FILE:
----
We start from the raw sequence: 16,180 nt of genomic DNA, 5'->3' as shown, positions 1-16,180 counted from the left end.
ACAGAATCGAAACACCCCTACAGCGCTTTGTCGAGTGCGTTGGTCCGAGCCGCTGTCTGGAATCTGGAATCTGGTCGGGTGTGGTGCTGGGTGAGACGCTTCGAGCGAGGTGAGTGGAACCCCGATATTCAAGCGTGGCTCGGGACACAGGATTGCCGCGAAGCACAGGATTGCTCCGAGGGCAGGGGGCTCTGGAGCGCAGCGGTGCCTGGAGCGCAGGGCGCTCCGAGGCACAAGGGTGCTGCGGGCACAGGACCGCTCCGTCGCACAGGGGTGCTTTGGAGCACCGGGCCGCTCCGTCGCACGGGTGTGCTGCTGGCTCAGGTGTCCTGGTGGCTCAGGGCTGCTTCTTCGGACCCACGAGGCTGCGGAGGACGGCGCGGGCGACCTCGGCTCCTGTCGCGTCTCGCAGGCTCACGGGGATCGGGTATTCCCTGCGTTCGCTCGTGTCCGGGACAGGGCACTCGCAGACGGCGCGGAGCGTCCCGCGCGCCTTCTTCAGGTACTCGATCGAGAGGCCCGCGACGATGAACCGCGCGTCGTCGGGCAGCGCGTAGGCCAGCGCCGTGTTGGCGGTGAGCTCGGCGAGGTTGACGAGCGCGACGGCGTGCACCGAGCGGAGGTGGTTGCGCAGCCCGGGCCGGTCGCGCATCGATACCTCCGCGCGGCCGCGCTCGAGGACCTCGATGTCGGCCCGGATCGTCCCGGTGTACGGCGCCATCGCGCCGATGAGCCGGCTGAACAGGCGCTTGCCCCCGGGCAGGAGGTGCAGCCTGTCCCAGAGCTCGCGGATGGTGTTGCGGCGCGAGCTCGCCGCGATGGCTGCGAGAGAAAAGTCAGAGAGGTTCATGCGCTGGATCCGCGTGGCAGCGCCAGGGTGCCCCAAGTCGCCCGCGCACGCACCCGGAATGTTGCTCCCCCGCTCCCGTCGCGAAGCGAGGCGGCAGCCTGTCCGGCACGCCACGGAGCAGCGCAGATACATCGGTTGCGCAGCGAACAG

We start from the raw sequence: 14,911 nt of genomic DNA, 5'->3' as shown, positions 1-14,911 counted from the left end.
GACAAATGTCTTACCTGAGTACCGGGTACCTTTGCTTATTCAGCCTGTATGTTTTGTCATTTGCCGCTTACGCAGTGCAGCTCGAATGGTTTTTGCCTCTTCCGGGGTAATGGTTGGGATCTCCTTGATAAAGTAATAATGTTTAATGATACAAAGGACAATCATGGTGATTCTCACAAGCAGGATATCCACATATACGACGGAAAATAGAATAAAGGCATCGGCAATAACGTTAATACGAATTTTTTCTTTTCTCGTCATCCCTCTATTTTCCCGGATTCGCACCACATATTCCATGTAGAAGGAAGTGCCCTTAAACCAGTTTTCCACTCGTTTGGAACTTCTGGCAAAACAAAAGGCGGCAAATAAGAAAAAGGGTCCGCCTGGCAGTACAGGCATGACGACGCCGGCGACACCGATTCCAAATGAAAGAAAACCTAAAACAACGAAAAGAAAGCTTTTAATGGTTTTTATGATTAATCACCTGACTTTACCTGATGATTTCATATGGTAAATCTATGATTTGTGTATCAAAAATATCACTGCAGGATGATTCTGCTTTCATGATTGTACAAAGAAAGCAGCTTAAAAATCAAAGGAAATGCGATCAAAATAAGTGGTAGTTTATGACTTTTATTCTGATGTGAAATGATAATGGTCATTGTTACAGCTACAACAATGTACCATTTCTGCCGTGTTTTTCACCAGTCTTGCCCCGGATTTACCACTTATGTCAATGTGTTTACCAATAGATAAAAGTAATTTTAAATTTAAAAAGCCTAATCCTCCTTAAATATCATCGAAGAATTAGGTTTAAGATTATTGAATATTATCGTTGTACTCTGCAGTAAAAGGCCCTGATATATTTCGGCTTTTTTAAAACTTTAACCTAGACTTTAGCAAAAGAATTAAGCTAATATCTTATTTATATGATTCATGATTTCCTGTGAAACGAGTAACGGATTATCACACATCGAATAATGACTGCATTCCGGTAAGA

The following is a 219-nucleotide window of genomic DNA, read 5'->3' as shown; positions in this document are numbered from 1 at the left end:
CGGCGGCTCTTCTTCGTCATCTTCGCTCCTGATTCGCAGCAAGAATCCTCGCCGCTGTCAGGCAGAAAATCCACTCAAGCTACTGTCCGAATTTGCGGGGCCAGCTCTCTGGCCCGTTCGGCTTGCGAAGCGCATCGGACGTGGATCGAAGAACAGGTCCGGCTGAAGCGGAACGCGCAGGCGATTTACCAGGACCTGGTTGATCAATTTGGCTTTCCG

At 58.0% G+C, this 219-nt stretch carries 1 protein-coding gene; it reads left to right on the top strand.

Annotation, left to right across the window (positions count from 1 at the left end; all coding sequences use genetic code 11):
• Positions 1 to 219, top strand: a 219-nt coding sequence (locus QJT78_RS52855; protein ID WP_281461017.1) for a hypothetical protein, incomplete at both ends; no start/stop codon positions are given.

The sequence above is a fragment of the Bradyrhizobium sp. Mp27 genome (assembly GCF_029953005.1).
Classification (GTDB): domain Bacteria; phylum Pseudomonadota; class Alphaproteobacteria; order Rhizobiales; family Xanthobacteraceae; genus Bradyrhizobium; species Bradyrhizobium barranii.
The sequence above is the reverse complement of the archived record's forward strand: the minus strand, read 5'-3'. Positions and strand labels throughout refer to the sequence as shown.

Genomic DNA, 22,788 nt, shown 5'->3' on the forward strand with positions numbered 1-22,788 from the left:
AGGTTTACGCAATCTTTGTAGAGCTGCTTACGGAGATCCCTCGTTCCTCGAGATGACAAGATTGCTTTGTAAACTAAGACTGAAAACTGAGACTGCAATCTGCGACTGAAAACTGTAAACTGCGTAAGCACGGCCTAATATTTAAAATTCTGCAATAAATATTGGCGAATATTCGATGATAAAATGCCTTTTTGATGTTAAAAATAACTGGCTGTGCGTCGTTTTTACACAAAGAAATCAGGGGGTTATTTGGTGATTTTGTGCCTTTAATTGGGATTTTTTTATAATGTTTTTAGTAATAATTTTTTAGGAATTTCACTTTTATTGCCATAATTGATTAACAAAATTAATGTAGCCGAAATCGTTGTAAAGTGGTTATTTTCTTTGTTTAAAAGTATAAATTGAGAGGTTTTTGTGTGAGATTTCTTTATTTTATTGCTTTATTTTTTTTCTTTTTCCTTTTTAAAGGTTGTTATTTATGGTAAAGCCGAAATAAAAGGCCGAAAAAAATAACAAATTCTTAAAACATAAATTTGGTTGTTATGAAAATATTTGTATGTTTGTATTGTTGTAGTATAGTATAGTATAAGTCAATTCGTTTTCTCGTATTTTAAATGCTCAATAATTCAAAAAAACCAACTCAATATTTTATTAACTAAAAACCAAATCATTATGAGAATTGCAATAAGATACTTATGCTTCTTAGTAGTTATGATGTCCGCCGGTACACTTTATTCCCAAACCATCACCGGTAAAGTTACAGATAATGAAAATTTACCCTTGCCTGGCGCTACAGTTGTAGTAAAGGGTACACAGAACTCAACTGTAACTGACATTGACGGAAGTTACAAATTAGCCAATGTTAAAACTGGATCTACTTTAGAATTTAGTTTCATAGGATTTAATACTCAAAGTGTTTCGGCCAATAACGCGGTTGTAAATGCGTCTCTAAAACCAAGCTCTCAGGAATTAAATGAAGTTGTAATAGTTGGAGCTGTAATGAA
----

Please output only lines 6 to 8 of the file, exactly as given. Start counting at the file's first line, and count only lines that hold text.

CGGCGGCTCTTCTTCGTCATCTTCGCTCCTGATTCGCAGCAAGAATCCTCGCCGCTGTCAGGCAGAAAATCCACTCAAGCTACTGTCCGAATTTGCGGGGCCAGCTCTCTGGCCCGTTCGGCTTGCGAAGCGCATCGGACGTGGATCGAAGAACAGGTCCGGCTGAAGCGGAACGCGCAGGCGATTTACCAGGACCTGGTTGATCAATTTGGCTTTCCG

At 58.0% G+C, this 219-nt stretch carries 1 protein-coding gene; it reads left to right on the top strand.

Annotation, left to right across the window (positions count from 1 at the left end; all coding sequences use genetic code 11):